Hard Brexit? Soft Brexit? Medium rare Brexit? If Tony Blair has his way then the UK won't be leaving the EU at all.
The former British Prime Minister will use a speech later to claim people voted in the referendum "without knowledge of the true terms of Brexit", while adding that those leading the withdrawal "always wanted a hard Brexit.”
Blair will warn the Pro-European campaign Open Britain that government policy is now “Brexit at any cost,” stressing that people must come together to prevent the “present rush over the cliff's edge.”
"Our challenge is to expose, relentlessly, the actual cost. To show how this decision was based on imperfect knowledge, which will now become informed knowledge. To calculate in 'easy to understand' ways how proceeding will cause real damage to the country and its citizens.”
His comments have already drawn fire from political rivals. Former Cabinet minister Iain Duncan Smith, who campaigned to Leave, called Blair's speech “arrogant and utterly undemocratic.”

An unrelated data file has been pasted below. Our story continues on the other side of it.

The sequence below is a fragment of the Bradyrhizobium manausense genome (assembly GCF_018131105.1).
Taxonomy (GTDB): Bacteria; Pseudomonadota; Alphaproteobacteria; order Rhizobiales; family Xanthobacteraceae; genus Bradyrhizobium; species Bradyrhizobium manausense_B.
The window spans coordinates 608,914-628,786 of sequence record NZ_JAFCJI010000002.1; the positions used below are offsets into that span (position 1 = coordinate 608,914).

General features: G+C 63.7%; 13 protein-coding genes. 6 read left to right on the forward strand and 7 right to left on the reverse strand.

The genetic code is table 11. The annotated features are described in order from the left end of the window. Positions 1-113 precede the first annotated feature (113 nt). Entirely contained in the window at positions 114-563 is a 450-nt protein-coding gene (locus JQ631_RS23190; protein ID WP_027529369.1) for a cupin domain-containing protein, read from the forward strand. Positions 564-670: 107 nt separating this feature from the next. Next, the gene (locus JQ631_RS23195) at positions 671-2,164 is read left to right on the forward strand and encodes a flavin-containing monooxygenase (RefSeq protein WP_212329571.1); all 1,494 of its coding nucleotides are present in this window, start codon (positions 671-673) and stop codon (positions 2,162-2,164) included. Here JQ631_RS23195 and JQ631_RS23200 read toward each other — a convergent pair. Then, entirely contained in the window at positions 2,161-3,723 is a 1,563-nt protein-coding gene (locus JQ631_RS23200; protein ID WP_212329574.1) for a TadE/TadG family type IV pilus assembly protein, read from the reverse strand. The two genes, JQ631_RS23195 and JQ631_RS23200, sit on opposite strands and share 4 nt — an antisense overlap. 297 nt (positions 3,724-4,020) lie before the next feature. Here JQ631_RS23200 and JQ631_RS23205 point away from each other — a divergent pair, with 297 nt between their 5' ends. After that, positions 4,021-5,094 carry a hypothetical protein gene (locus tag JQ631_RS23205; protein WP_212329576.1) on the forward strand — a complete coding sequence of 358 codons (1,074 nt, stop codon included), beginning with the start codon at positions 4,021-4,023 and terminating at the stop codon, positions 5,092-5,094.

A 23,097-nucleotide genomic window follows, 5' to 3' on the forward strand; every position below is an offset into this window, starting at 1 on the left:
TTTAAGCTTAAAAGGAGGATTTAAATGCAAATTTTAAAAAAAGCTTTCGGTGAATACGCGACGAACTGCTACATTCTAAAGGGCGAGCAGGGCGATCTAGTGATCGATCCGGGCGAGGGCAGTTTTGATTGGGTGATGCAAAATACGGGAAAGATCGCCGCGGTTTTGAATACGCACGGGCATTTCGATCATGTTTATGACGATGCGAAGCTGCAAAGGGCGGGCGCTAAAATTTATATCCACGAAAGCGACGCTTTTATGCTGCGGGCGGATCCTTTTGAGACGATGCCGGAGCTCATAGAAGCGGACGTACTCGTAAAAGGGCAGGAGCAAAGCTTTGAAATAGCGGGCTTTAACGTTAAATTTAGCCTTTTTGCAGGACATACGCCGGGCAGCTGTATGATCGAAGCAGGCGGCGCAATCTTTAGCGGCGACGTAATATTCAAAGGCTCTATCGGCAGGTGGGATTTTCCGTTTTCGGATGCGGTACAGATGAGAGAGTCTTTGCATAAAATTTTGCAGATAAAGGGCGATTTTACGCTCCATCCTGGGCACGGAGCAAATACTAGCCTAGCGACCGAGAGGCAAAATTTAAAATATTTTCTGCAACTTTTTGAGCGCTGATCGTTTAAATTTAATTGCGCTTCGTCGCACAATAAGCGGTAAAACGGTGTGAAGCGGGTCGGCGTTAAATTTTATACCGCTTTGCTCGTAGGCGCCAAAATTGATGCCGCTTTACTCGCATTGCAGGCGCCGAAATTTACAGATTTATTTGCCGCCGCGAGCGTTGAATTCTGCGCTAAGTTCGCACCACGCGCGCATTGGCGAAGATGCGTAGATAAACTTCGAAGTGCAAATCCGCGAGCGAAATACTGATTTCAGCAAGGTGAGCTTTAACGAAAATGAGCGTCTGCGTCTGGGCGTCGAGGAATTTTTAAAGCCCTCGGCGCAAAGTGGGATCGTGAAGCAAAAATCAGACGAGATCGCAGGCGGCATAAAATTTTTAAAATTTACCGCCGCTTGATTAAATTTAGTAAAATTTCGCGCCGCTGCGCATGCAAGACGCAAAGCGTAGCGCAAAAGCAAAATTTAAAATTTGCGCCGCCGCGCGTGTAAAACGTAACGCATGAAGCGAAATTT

Since the vote, the former PM has asked that the voices of 16 million people who backed Remain not be ignored, and now argues that there has to be a way, either "through Parliament, or an election, or possibly through another referendum, in which people express their view".
Which is easier said than done of course. Downing Street says it remains “committed to Brexit” – a decision overwhelmingly backed by MPs in the House of Commons last week, which now moves to the House of Lords. Under Theresa May’s plans, Article 50 will be invoked by the end of March, setting formal talks with the EU in motion. So if Blair is going to amass an angry mob to cause a revolution he’s not got a long timeframe.
Calling it his “mission” to persuade Remainers and remorseful Leave voters to “rise up”, there’s no doubt the nation is as divided as ever over the vote to Leave, but is it too little too late?